Friday, 15 October 2010

My Favourite Tree, A Pop promo

James Agnew has nostalgia fatigue, he has been slowly working his way through bags of old VHS tapes, but it may have been worth it for the following historical video clip gem. It has been Lovingly transferred from VHS and believe it or not, and think you will believe it, it's the only pop promo we made for mark one Roger's trout Farm.

The first rehearsal in 20 years

The trouble with saying something like, "this is going to be excellent" is that the expectation becomes so heavy it outweighs the possibility of the result. Driving to Steve & Paul's Mum and Dad's house this weekend I caught myself worrying that I have been wrong about these things in the past.

I parked in their drive feeling nervous and had the strangest sensation as I got out of the car to ring the doorbell. I've rang that doorbell before a rehearsal so many times before and practically every week for years when we were giging 20 years ago. I think Fraser called it, "reality vertigo" Its today and an echo in your mind of a world you knew so long ago very unsettling.

From that moment on it was as if someone had lifted us from now and put us back 20 years, business as usual.

When we finally set up the first song we played through was, "Please mend my fridge" we played a few bars to get levels, that unique Roger's trout Farm sound being pulled back through time, it was uncontrollably funny, so we uncontrollably laughed.

It didn't seem that long to get the songs into a gigable state, which surprised us all.

Some songs have aged more than others, in particular singing the lyrics feels awkward, its like holding up your school books and reading aloud, 25 after you left school.

After the rehearsal we drank tea, talked and laughed for hours. In the morning my jaw ached, welcome back Roger's trout Farm

Caught on video here is, "All kinds of fruit" from our first rehearsal in 20 years

James Parsons: Guitar and Vocals

James Agnew has kindly written this piece, so that I don't feel left out:

Tired of playing the drums on my own, I decided to form a band. This was at the start of my final year at Priory school.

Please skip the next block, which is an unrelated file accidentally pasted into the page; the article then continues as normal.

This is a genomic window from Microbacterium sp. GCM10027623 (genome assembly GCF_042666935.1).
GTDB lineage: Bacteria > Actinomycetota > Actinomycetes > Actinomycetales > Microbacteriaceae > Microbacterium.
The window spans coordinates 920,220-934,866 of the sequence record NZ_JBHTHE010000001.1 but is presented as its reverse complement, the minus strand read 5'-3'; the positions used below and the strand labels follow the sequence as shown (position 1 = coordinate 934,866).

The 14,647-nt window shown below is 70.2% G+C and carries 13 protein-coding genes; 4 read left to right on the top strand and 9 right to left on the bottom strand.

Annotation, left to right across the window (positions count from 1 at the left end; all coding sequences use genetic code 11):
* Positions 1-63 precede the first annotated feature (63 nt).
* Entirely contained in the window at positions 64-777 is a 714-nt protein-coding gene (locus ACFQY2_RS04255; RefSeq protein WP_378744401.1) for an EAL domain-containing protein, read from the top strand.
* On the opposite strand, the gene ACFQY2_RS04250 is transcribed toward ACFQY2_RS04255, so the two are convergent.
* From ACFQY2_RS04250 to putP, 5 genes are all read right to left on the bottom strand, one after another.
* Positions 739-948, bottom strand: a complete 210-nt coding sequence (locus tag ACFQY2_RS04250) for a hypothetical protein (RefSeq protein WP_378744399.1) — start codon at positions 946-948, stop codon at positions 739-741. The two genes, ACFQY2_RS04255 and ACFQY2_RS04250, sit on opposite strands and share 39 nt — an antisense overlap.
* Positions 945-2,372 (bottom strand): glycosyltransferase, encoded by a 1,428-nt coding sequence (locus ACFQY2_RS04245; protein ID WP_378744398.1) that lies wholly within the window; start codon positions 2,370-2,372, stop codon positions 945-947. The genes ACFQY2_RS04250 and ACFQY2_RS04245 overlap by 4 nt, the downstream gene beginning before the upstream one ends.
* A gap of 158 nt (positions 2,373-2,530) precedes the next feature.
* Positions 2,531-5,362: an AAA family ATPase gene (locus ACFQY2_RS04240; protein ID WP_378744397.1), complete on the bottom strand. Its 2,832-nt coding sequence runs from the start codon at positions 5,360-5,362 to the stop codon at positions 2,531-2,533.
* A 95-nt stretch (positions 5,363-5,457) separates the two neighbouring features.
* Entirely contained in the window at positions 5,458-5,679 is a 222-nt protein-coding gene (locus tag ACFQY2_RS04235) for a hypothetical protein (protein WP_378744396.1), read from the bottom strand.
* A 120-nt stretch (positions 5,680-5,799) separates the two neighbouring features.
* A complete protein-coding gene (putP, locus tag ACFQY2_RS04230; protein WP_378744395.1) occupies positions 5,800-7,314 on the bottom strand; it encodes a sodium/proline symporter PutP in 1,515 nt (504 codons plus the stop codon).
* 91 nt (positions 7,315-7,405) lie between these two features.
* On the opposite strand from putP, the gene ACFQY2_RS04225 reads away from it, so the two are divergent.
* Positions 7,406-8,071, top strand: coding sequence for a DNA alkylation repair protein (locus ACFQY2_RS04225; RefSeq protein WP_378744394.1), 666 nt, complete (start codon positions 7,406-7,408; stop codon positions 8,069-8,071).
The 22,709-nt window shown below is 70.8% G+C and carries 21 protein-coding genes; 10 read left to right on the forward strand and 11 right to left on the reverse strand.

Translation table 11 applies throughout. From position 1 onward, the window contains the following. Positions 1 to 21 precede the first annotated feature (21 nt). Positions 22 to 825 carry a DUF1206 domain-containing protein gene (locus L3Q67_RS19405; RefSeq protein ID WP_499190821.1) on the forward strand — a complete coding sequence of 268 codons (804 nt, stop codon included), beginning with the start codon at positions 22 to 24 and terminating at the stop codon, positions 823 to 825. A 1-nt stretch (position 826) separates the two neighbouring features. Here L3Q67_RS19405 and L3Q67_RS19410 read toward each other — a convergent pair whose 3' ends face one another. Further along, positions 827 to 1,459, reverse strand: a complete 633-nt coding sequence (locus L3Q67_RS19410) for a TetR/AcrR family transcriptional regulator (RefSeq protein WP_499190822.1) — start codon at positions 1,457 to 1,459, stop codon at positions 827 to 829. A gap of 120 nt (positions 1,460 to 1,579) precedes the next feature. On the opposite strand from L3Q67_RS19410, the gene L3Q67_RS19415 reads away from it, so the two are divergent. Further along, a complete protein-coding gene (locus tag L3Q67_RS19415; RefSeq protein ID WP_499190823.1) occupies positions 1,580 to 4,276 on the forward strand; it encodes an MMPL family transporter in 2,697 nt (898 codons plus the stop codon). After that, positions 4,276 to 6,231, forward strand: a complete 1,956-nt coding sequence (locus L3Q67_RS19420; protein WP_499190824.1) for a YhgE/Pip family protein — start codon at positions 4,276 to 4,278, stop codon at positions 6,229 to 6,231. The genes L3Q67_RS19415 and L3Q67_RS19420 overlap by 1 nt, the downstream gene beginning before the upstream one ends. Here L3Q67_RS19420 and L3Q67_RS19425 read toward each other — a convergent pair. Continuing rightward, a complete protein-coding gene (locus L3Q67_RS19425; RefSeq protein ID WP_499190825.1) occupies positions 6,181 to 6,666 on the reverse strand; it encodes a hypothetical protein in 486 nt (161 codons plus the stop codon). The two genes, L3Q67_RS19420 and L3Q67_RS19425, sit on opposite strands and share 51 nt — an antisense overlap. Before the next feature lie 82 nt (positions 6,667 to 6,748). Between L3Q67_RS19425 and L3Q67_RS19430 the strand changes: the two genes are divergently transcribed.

I already knew Andy Phillips, who played keyboards, wore only black and listened to mainly Depeche Mode. He suggested we hold an audition for guitarist and bass players, so we did, in the 'social area' of the school. Andy had already said that James Parsons wanted to audition.

I didn't like James, he just looked like the sort of person I wouldn't like, and he'd made that comment about my name. I was hoping he would be a terrible guitarist, and he was.

So I thought that was it, he was too rubbish to join, I wouldn't have to put up with him any longer. But for some reason, everyone at the audition turned up at the next rehearsal, so the band was formed by basically hoping the worst people would just stop turning up.

James always turned up, and we formed a resilient friendship based initially on the shared view that being in a band was the most interesting thing we could possibly do, at least in weston-super-mare, and fortunately james's guitar skills went from none to Johnny Marr in what seemed like a couple of weeks, he even began to look like a pop star (apart from the regrettable ponytail era).

So that was that sorted, after many line-up changes, we eventually had other band members that matched our vision and enthusiasm, and called ourselves Roger's Trout Farm, for some reason.

We would quickly make rock and roll history, even if it was the sort of history you have to dig deep for in places where no-one is looking.

James also started to write songs, which were much better than he thinks they were. These included the groundbreaking 'My favourite Tree', a green issues protest song way ahead of it's time, although when shooting the video for it we drove a fuel-guzzling Volkswagon round and round a tree for a whole afternoon.